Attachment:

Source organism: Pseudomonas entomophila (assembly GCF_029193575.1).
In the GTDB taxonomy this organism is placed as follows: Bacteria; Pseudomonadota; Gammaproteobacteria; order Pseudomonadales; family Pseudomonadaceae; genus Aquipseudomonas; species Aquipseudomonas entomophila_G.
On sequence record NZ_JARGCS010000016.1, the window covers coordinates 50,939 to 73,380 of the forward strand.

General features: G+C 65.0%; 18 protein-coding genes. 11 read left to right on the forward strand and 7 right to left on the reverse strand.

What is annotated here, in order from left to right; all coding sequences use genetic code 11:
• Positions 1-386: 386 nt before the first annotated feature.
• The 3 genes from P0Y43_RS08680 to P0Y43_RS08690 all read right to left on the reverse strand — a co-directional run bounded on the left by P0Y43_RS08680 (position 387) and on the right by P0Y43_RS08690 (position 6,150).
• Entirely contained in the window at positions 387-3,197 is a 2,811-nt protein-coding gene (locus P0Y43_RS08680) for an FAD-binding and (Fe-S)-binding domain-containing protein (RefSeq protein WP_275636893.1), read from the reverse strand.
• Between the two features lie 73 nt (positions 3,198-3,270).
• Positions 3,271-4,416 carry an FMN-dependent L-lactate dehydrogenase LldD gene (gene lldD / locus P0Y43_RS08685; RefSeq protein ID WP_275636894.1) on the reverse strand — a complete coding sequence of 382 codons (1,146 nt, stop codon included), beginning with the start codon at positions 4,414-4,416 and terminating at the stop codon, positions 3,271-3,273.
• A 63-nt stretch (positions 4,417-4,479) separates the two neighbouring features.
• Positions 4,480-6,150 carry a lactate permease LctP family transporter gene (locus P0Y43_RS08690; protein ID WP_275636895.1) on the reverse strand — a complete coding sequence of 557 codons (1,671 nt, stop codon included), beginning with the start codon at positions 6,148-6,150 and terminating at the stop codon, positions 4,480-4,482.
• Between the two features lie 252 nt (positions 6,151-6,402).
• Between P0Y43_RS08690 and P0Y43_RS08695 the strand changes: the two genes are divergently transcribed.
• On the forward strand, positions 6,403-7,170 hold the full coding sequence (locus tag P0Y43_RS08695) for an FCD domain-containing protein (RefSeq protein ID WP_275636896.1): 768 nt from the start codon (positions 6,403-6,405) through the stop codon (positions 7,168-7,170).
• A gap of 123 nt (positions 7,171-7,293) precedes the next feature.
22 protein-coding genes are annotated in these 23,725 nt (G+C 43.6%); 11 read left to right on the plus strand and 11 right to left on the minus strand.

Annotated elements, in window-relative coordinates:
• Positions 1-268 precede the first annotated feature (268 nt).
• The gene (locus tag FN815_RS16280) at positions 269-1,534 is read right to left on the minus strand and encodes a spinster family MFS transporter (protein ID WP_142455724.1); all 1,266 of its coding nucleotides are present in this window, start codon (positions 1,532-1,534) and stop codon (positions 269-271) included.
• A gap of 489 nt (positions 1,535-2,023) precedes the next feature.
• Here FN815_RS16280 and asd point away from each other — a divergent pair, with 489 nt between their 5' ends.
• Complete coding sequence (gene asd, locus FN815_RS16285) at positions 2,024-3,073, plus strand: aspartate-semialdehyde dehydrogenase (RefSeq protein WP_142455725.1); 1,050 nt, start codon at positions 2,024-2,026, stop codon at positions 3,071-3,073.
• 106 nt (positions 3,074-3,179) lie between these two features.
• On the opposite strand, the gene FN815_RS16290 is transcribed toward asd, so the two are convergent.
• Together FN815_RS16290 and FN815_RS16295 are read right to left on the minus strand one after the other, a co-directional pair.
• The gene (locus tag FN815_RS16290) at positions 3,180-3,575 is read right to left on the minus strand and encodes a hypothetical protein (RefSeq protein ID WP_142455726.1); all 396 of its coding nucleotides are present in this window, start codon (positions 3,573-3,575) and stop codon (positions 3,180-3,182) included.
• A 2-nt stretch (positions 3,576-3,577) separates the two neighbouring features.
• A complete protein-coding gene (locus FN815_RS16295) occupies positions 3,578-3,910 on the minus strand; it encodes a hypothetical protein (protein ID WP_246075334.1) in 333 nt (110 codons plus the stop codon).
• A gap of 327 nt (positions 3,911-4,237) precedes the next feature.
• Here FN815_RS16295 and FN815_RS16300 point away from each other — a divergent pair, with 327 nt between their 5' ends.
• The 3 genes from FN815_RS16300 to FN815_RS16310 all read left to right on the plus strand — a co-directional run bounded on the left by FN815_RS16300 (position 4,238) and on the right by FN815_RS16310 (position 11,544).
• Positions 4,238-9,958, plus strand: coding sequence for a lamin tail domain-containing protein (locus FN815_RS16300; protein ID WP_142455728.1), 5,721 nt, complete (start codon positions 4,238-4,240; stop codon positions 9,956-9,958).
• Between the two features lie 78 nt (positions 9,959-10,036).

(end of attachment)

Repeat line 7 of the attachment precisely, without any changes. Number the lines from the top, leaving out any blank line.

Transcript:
• The 3 genes from P0Y43_RS08680 to P0Y43_RS08690 all read right to left on the reverse strand — a co-directional run bounded on the left by P0Y43_RS08680 (position 387) and on the right by P0Y43_RS08690 (position 6,150).